Repository: Museo Arqueológico Regional de la Comunidad de Madrid, Alcalá de Henares, Spain
Fond or Collection
Alfredo González-Ruibal, International Brigades Archaeology Project (IBAP), 2014
Repository and Location
Museo Arqueológico de Zaragoza, Zaragoza (Spain)
Date Created: 1937 to 1938
Extent: 1 item
Geographic Region: Mediana de Aragón, Spain
This kit for personal hygiene, consisting of a comb, toothbrush and toothpaste, was found in a Republican shelter—what the soldiers called chabola, “shack”— in Mediana de Aragón (Zaragoza). Personal cleanliness was one of the great obsessions of frontline soldiers. It was very difficult to remain clean in the trenches: it was impossible to take a shower, clean water was almost always scarce, and there was no adequate place for washing. The lack of hygiene was an added punishment to life in the trenches: to the terrible bodily smell we have to add the constant biting of fleas and lice, which were a nightmare for the soldiers. There is no veteran’s testimony that does not mention parasites, which were both cumbersome and a source of disease, like typhus and scabies. Soldiers on both sides took every step to keep clean and these efforts can be seen in the trenches, where we often find bottles of cologne, combs, toothbrushes, shaving basins, mirrors and lice combs. Alvah Bessie, an American member of the International Brigades, talks about the young Republican recruits, always equipped with “smelly soap”, talcum powder and “the unavoidable bottles of cologne, without which the Spanish soldier, even in the frontline, feels incapable of facing the enemy”. The obsession with cleanliness was not only a matter of hygiene and health, it was also a matter of psychological integrity. Cleanliness and the care of the body are crucial in the maintenance of the self, the more so in extreme situations, such as war or a concentration camp.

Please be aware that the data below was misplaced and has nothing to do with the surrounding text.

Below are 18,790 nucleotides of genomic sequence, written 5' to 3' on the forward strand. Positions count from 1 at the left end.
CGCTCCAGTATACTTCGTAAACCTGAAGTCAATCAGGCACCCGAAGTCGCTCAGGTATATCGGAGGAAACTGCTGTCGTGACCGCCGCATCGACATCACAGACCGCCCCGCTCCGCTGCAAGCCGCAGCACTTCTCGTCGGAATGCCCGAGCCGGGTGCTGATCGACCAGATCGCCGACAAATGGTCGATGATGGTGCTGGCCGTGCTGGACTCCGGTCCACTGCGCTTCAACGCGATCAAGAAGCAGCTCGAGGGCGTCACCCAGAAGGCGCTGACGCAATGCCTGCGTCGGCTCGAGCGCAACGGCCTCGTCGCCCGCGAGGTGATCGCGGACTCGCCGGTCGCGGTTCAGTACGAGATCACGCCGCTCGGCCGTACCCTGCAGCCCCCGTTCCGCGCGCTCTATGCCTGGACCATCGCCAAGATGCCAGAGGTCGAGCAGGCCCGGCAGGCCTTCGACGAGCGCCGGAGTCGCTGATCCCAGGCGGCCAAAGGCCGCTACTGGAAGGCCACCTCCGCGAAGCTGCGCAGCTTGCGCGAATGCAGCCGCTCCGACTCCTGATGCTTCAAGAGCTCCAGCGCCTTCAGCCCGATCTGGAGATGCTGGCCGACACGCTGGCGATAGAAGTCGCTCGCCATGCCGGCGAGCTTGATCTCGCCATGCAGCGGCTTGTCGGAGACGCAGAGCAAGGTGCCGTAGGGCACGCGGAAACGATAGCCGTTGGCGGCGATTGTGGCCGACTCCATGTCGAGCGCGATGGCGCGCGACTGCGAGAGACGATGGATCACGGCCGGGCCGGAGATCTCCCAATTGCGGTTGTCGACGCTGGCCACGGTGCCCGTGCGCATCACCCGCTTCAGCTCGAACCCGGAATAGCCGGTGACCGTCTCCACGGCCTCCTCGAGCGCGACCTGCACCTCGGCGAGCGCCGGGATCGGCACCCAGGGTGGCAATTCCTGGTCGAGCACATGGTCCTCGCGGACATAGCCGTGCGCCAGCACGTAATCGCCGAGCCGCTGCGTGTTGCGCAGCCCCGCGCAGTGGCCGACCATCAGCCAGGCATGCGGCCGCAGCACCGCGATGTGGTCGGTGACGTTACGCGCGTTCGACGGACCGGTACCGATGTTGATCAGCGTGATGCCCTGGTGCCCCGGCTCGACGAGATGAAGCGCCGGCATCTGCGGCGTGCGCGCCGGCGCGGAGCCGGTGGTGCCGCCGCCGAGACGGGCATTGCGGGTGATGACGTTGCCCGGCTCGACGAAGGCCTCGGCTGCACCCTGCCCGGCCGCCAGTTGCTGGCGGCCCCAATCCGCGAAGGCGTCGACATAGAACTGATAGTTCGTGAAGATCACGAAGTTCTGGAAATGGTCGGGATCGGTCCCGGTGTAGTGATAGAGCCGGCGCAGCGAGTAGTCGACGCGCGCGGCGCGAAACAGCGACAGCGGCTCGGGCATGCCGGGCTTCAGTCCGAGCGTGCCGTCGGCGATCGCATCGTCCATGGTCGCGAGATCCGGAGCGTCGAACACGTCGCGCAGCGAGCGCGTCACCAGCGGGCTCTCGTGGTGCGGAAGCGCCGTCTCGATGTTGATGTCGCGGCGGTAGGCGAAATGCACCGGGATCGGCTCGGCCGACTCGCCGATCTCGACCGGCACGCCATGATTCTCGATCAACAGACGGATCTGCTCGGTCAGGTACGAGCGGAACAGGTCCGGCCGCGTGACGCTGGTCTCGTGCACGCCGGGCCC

In the case of Mediana de Aragón where the toilet objects were found, the fortifications were in an inhospitable area that was extremely dry and far from inhabited places. Living in caves hewn out of the gypsum cliffs, soldiers spent the day covered in dust. The chances of cleaning in this region without rivers or springs were very limited. In addition to the objects shown in the photograph, shards of a mirror and a shaving basin were also found. The structure where they appeared, which was the largest in the sector, probably belonged to officers or non-commissioned officers. As the World Wars did elsewhere, the Civil War did much to popularize hygienic practices among the lower classes.